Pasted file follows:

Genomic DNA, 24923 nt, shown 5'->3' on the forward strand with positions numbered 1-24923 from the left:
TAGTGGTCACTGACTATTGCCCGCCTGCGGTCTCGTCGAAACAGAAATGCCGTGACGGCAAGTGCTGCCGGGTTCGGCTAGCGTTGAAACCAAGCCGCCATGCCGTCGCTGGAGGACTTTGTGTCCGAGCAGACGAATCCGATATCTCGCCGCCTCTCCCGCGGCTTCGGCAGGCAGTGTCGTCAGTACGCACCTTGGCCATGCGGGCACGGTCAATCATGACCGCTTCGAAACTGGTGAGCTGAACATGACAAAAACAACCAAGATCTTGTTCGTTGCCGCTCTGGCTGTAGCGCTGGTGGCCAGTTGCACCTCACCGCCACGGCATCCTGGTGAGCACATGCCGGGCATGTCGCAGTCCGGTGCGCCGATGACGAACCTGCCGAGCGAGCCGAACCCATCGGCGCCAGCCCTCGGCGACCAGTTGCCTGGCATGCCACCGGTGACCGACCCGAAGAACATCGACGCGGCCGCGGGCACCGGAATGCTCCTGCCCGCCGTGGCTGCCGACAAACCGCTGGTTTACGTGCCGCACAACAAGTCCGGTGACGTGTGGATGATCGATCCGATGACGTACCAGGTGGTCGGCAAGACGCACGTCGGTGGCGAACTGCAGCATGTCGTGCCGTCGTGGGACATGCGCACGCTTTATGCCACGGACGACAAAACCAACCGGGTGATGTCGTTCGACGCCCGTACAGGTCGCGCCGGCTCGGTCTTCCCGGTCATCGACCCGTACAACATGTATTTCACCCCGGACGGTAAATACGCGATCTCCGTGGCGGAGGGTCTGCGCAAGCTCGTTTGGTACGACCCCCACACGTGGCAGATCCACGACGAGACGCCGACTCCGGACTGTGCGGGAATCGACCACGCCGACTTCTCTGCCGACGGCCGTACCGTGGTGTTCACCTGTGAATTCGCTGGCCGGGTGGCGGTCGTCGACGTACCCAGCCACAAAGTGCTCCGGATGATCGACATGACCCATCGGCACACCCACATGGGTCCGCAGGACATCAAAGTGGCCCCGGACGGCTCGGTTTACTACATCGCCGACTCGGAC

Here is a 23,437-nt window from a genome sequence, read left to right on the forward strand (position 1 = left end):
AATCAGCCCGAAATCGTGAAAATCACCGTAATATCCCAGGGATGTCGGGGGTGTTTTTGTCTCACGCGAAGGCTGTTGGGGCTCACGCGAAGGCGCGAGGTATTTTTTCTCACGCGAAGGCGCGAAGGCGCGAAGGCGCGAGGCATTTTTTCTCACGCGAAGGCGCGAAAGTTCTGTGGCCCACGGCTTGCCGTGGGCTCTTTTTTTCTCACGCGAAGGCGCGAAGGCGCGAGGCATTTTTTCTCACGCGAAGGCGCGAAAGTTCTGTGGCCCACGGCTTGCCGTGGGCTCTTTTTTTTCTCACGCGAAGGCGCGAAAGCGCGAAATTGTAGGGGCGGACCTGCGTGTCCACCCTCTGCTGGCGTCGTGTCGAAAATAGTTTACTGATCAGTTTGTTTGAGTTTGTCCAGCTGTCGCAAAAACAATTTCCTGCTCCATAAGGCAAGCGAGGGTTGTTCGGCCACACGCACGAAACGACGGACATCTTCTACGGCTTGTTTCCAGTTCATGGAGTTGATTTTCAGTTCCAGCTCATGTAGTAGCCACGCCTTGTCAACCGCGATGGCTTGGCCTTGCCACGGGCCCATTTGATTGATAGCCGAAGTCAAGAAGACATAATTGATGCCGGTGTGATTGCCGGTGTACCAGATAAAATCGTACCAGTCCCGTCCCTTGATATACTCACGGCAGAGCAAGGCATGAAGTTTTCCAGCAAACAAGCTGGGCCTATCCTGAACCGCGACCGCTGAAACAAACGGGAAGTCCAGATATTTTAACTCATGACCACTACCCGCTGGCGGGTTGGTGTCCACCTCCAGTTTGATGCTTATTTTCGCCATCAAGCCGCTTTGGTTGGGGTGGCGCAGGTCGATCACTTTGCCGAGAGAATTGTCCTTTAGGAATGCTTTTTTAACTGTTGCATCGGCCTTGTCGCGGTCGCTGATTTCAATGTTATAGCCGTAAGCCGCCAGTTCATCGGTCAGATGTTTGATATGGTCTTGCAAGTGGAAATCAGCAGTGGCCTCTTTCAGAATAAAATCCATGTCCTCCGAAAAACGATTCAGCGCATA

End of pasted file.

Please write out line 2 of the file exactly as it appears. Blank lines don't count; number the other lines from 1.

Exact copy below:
TAGTGGTCACTGACTATTGCCCGCCTGCGGTCTCGTCGAAACAGAAATGCCGTGACGGCAAGTGCTGCCGGGTTCGGCTAGCGTTGAAACCAAGCCGCCATGCCGTCGCTGGAGGACTTTGTGTCCGAGCAGACGAATCCGATATCTCGCCGCCTCTCCCGCGGCTTCGGCAGGCAGTGTCGTCAGTACGCACCTTGGCCATGCGGGCACGGTCAATCATGACCGCTTCGAAACTGGTGAGCTGAACATGACAAAAACAACCAAGATCTTGTTCGTTGCCGCTCTGGCTGTAGCGCTGGTGGCCAGTTGCACCTCACCGCCACGGCATCCTGGTGAGCACATGCCGGGCATGTCGCAGTCCGGTGCGCCGATGACGAACCTGCCGAGCGAGCCGAACCCATCGGCGCCAGCCCTCGGCGACCAGTTGCCTGGCATGCCACCGGTGACCGACCCGAAGAACATCGACGCGGCCGCGGGCACCGGAATGCTCCTGCCCGCCGTGGCTGCCGACAAACCGCTGGTTTACGTGCCGCACAACAAGTCCGGTGACGTGTGGATGATCGATCCGATGACGTACCAGGTGGTCGGCAAGACGCACGTCGGTGGCGAACTGCAGCATGTCGTGCCGTCGTGGGACATGCGCACGCTTTATGCCACGGACGACAAAACCAACCGGGTGATGTCGTTCGACGCCCGTACAGGTCGCGCCGGCTCGGTCTTCCCGGTCATCGACCCGTACAACATGTATTTCACCCCGGACGGTAAATACGCGATCTCCGTGGCGGAGGGTCTGCGCAAGCTCGTTTGGTACGACCCCCACACGTGGCAGATCCACGACGAGACGCCGACTCCGGACTGTGCGGGAATCGACCACGCCGACTTCTCTGCCGACGGCCGTACCGTGGTGTTCACCTGTGAATTCGCTGGCCGGGTGGCGGTCGTCGACGTACCCAGCCACAAAGTGCTCCGGATGATCGACATGACCCATCGGCACACCCACATGGGTCCGCAGGACATCAAAGTGGCCCCGGACGGCTCGGTTTACTACATCGCCGACTCGGAC